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At their worst, conservatives have four impulses when it comes to British Muslims. The first, alas, is what might be called the Tommy Robinson tendency, and can be summed up by the thought: they’re all the same – offer them nothing. This seems to be very much a minority view, thank goodness, though we cannot be sure of the scale. Which is why we back a formal inquiry by the anti-extremism commissioner into Tory anti-Muslim prejudice.
The second is what might be called, praying in aid an altogether more respectable person, the Sayeeda Warsi standpoint. Curiously, its starting-point is the same as the Robinson one. In other words, it holds that public policy should not try to distinguish between different varieties of Islam. It then draws the opposite conclusion – namely, give any of them what they ask for, pretty much, especially when it comes to foreign policy.
The third is harder to summarise snappily, but one knows it when one sees it. It is exemplified by a certain sort of Conservative MP whose reaction – if the subject of British Muslims, or Islamist extremism, or both, is raised – is roughly as follows: “my dear boy, this is a difficult subject. Let’s talk about something less painful.” The fourth is an unstable and volatile mix of the previous three.
David Cameron did a sturdy job, in office, of by-passing these contradictory urges, and shaping a policy that distinguished between Islam, one of the three great Abrahamic religions, and Islamist extremism, a toxic offshoot of a minority trend within the faith. The moral of Theresa May’s tilt at Boris Johnson is that confusion is back to haunt the Conservative Party – and at the very top.
The burka and the niqab are expressions of a certain kind of Islamic fundamentalism. Unlike the hijab, the headscarf that is a feature of mainstream Muslim practice, and worn by million of devout Muslim women worldwide, the niqab and burka cover the face. They are thus at odds with modern norms about womens’ freedoms – and sometimes associated with views that are at odds not only with social integration but with liberal democracy itself.
This presumably explains why other European countries such as Germany, France and Belgium – nations lauded by our Remainer friends as exemplars of progress, and examples for poor, benighted, Leave-voting Britain to follow – have introduced bans for the face-covering burka and niqab. Which brings us to Johnson’s recent Daily Telegraph article about whether we should do the same.
The former Foreign Secretary once said that writing a column can be like hurling a brick over a fence, and waiting for the tinkle of broken glass. By first dangling the prospect of a ban, and then snatching it away again, the piece was designed to match the biggest possible tinkle with the smallest possible breakage. But that there were any shards at all only highlighted the difference between what columnists and politicians do – conventional ones, anyway.
For while breaking glass is all in a day’s work for journalists, most politicians specialise in papering over the cracks. They don’t say (as Johnson wrote) that “it is absolutely ridiculous that people should choose to go around looking like letter boxes”. The column was bound to be flung at Downing Street and CCHQ, complete with accusations of Islamophobia and anti-Muslim prejudice.
So what should Number Ten have done? It isn’t wisdom after the event to suggest roughly as follows. A) Say that it didn’t agree with Johnson’s illustration, and understood why some people found it offensive. B) Point out that, none the less, he was making a serious argument – much the same as that put by the author of the Government’s own review into integration. C) Add that the burqa and niqab aren’t worn by the majority of Muslim women in Britain.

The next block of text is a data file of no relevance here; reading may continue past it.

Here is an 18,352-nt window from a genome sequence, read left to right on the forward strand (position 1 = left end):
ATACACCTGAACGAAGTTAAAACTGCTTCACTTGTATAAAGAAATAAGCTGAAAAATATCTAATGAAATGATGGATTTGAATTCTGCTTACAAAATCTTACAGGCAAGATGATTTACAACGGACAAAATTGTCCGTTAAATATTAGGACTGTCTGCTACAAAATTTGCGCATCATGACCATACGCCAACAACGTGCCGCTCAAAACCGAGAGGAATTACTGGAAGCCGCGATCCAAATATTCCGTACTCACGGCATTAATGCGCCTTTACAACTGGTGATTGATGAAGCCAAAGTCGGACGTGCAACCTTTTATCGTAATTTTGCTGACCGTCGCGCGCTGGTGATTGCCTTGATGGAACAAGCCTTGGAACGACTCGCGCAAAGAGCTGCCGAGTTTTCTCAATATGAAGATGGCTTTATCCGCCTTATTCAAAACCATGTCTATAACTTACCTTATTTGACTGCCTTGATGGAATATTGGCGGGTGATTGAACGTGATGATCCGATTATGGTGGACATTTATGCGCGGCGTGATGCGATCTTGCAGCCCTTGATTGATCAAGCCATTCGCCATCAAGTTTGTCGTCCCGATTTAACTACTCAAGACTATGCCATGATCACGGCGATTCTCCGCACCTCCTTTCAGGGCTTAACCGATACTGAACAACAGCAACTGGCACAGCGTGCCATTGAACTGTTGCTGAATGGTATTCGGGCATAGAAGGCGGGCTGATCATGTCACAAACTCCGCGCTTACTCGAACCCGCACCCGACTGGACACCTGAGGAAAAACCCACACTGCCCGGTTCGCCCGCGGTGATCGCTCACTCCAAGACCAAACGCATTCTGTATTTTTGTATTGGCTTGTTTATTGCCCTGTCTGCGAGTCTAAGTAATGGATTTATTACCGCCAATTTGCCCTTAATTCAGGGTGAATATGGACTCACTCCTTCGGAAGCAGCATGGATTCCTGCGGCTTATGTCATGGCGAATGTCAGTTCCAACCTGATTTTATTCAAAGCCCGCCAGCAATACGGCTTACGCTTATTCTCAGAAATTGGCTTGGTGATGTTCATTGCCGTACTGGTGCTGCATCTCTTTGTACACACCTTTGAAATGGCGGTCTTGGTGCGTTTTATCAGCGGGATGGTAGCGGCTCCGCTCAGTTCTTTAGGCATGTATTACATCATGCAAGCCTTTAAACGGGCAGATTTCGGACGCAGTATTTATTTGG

In short: “we don’t agree with the way he put his case, but it is arguable that he had a point”. That would have quelled the controversy within a day outside specialist Islamic media outlets (and the Guardian). By instead sending out Brandon Lewis to demand an apology, before then making it herself later, the Prime Minister has achieved the following –
Ensured that the row runs on for longer than 24 hours. Brought Johnson’s column to the attention of many who wouldn’t otherwise have heard of it. Not satisfied the Muslim organisations that criticise him – since they will always demand more. Given anti-Muslim bigots an additional opportunity to call for a burka ban. Let down Muslim activists who courageously campaign against face veils. Risked claims of being motivated by bad blood over Brexit.
Not to mention making Johnson into a bit of a free speech martyr. All this is obvious enough. But the real significance of May’s demand for an apology lies deeper. It suggests that the Government is all at sea. One day, Ministers will say that “enough is enough” – adding that “some difficult, and often embarrassing, conversations” are required. The next, it will fly from those conversations, and demand apologies from those who begin them, however clumsily.
A campaign is running to drain the anti-semitism that now haunts Labour of its significance, by suggesting that it is paralled by Conservative anti-Muslim prejudice. The comparison is obviously wide of the mark, since in Labour’s case the rot starts from the head down; on the Tory side, May and other Cabinet members have no history of indulging people and organisations who support terror against Muslims.
All the bungled response to Johnson’s column will achieve is to give that campaign airtime, legs and column inches. There will be more to follow if the Prime Minister doesn’t carry on where her predecessor left off. And we can’t help wondering what a possible successor – the tough-minded Sajid Javid – thinks of her handling of the Johnson column. One thing is certain: no good will come from seeking to wall up “difficult conversations” behind a veil of silence.